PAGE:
The molecule itself is bent, lending hexagonal elegance to snowflakes. In a liquid the molecules glom to each other, not quite like superglue. But that watched pot (that seemingly never boils) needs lots of energy to release water into steam.

For those of us who’ve built molecules for a living, water is often our enemy, something that can get in the way and keep the right components from getting together. But Nature incorporates water beautifully, using the molecule as a structural tool and as a critical player in the reactions that make life work. Forced to take some tricks from Nature in my own graduate work (my highly charged molecules wouldn’t dissolve in any other solvent), working in water was like learning a related foreign language. I learned some basic grammar and vocabulary, but fluency of water chemistry is a challenge beyond the synthetic lab. By Nature’s standards, I was, perhaps, third rate.

I missed the AMNH’s exhibit on Water when it was in NYC (but I think it’s still touring, check your local science museum). As climates change, ice melts, sea levels rise, more intense storms brew in the oceans, water sits at the heart of the environmental challenge. According to the World Health Organization, as of 2002, nearly 20 percent of the world’s population didn’t have access to healthy, sanitized drinking water supplies.

Three atoms hooked together connect to the inner workings of life, health, the environment and public policy.

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The Webbys of Science

5 May

Daily blogging this month made for an excellent excuse to browse the 2009 Webby nominees and winners.

The science nominees included Nature, Scientific American, and Wired Science. As a science journalist, these three are already on my regular web diet, so I didn’t feel the need to take a closer look.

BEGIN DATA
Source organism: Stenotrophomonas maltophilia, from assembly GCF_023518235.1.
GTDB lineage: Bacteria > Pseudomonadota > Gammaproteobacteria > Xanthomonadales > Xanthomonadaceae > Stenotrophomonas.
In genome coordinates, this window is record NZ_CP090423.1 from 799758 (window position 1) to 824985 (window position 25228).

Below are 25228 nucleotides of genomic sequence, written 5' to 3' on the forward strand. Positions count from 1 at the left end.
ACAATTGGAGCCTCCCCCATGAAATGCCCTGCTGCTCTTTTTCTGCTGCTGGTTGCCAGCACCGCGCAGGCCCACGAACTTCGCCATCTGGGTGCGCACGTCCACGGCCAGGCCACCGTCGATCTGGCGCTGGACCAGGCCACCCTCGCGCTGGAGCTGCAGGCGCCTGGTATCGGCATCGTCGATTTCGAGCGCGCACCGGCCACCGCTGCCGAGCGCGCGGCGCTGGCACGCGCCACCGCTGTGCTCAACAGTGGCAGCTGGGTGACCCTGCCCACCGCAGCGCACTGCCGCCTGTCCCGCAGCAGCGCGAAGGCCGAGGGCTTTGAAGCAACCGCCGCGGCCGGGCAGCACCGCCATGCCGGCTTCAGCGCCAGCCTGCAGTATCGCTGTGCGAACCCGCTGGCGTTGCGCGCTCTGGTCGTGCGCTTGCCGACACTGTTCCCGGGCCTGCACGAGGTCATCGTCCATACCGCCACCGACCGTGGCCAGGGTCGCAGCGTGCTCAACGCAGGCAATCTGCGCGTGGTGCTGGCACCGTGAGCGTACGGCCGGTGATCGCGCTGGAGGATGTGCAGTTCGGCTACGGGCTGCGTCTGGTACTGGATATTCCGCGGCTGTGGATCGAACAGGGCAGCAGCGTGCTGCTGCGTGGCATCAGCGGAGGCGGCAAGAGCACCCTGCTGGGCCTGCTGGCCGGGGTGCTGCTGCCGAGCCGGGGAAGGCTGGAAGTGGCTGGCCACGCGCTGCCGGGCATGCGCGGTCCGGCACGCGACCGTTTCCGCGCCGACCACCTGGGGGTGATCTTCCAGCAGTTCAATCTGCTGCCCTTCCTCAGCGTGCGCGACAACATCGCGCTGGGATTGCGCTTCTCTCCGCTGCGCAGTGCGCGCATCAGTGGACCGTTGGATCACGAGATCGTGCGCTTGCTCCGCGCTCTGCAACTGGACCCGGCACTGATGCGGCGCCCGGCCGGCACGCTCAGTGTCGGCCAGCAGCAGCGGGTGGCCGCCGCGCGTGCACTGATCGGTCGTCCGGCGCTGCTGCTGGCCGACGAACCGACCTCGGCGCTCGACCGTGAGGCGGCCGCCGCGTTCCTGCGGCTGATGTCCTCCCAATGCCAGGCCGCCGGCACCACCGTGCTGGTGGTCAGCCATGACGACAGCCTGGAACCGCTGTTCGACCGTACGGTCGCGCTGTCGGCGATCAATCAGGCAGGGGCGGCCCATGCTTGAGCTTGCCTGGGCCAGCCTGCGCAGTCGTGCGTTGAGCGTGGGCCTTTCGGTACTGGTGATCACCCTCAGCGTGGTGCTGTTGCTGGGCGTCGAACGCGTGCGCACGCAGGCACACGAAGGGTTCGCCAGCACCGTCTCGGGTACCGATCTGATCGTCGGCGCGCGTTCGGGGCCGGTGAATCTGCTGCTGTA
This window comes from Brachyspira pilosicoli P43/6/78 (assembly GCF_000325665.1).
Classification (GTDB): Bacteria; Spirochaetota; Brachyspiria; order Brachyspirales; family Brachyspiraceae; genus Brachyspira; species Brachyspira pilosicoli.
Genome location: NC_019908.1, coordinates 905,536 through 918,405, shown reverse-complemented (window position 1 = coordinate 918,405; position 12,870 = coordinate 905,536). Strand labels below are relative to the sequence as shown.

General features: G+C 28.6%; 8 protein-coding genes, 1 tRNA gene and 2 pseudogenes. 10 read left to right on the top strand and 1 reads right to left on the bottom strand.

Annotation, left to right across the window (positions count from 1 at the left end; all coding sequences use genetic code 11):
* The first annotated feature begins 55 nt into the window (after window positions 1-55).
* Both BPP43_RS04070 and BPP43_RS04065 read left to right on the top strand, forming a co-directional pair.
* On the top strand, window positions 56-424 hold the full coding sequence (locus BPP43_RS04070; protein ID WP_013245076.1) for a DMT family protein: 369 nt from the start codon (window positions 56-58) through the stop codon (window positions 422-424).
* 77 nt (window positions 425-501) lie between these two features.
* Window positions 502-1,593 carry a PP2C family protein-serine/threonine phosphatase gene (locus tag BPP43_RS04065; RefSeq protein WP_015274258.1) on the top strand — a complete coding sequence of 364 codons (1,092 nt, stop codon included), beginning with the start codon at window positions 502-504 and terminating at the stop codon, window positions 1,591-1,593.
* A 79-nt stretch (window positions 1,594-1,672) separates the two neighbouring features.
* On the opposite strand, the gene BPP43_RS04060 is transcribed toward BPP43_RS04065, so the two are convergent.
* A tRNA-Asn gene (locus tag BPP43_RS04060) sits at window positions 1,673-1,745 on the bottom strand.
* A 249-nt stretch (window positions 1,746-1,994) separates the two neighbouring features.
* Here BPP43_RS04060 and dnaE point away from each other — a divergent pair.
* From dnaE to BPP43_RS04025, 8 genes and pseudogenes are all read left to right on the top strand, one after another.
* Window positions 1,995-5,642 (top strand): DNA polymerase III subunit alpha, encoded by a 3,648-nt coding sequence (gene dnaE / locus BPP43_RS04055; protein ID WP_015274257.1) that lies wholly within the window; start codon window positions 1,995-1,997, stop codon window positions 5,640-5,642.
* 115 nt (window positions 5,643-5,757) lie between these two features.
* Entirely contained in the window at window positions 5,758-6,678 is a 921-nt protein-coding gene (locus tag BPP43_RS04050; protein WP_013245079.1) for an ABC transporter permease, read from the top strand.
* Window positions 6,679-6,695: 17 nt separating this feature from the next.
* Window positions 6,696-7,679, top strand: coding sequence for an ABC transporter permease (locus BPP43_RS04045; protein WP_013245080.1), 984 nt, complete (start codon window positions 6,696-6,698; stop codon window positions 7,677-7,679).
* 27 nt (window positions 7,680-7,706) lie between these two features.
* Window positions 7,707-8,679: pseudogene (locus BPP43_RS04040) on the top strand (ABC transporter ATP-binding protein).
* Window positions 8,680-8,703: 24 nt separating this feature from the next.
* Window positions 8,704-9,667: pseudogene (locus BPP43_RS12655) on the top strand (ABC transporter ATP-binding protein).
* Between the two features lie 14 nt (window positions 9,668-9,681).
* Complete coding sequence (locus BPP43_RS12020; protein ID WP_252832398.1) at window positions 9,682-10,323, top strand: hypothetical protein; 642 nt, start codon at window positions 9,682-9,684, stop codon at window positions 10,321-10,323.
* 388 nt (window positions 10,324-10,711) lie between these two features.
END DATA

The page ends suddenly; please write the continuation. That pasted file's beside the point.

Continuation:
The Webby winner, NASA JPL’s Cassini site, has been redesigned since I last looked at it. It’s visually stunning, smooth and intuitive, with beautiful graphics and clear explanatory information. And, honestly, I don’t know of anyone who doesn’t think that Saturn and its rings are cool.

But, my favorite is another nominee, The Exploratorium’s Evidence: How do we know what we know?. This site completely blew me away with it’s explanatory clarity, its beauty, and its ability to boil the tough topic of how scientific evidence works into a clear set of questions and a process. It’s interactive– it lets participants map how they gather and weigh evidence, and it illustrates a great scientific question, the origin of human beings. It brings the best of the Exploratorium‘s interactive approach to understanding science to the web.

The beauty of science is that evidence isn’t static: scientists are constantly making new discoveries and shifting their notions of what data means based on the greater context of available information. That intellectual give and take is the life-blood and culture of science. How science works, a series of questions illustrates the scientific method in the clearest, most intuitive way that I’ve ever seen.

I often have a conflicted relationship with scientific information on the internet (she says, ironically, as she writes about science on the web). I love that I have access to so much information so easily, and the internet makes my job possible. I’m also frightened by the massive amounts of inaccurate, outdated or even misleading information that I sometimes find on websites and blogs.

However, scientific information presented this well on the internet is a true masterpiece. Congratulations Science Webby nominees and winners!